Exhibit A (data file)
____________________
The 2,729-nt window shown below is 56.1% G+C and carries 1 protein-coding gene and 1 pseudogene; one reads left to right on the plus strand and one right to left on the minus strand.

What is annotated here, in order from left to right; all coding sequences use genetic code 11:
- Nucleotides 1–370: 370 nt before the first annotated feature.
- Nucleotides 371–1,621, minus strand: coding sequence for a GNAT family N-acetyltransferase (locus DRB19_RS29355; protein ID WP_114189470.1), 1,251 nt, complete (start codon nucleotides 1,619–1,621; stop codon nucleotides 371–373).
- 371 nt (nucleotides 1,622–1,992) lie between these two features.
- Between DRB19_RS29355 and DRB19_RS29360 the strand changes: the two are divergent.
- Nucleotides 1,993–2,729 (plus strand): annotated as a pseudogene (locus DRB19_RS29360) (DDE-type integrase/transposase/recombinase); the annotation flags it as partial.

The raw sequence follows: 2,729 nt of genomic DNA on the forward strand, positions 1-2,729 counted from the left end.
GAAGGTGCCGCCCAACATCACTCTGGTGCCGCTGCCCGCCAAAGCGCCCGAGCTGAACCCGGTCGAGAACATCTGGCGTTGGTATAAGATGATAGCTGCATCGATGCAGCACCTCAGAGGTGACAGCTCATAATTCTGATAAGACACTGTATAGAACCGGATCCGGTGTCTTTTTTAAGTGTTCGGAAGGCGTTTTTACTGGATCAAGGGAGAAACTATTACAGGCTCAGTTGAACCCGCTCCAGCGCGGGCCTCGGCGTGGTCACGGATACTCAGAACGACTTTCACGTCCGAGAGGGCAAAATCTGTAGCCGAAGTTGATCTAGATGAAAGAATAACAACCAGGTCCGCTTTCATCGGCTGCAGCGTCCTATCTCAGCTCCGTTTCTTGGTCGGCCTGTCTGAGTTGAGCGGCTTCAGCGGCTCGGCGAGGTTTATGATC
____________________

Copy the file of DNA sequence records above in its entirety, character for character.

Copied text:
The 2,729-nt window shown below is 56.1% G+C and carries 1 protein-coding gene and 1 pseudogene; one reads left to right on the plus strand and one right to left on the minus strand.

What is annotated here, in order from left to right; all coding sequences use genetic code 11:
- Nucleotides 1–370: 370 nt before the first annotated feature.
- Nucleotides 371–1,621, minus strand: coding sequence for a GNAT family N-acetyltransferase (locus DRB19_RS29355; protein ID WP_114189470.1), 1,251 nt, complete (start codon nucleotides 1,619–1,621; stop codon nucleotides 371–373).
- 371 nt (nucleotides 1,622–1,992) lie between these two features.
- Between DRB19_RS29355 and DRB19_RS29360 the strand changes: the two are divergent.
- Nucleotides 1,993–2,729 (plus strand): annotated as a pseudogene (locus DRB19_RS29360) (DDE-type integrase/transposase/recombinase); the annotation flags it as partial.

The raw sequence follows: 2,729 nt of genomic DNA on the forward strand, positions 1-2,729 counted from the left end.
GAAGGTGCCGCCCAACATCACTCTGGTGCCGCTGCCCGCCAAAGCGCCCGAGCTGAACCCGGTCGAGAACATCTGGCGTTGGTATAAGATGATAGCTGCATCGATGCAGCACCTCAGAGGTGACAGCTCATAATTCTGATAAGACACTGTATAGAACCGGATCCGGTGTCTTTTTTAAGTGTTCGGAAGGCGTTTTTACTGGATCAAGGGAGAAACTATTACAGGCTCAGTTGAACCCGCTCCAGCGCGGGCCTCGGCGTGGTCACGGATACTCAGAACGACTTTCACGTCCGAGAGGGCAAAATCTGTAGCCGAAGTTGATCTAGATGAAAGAATAACAACCAGGTCCGCTTTCATCGGCTGCAGCGTCCTATCTCAGCTCCGTTTCTTGGTCGGCCTGTCTGAGTTGAGCGGCTTCAGCGGCTCGGCGAGGTTTATGATC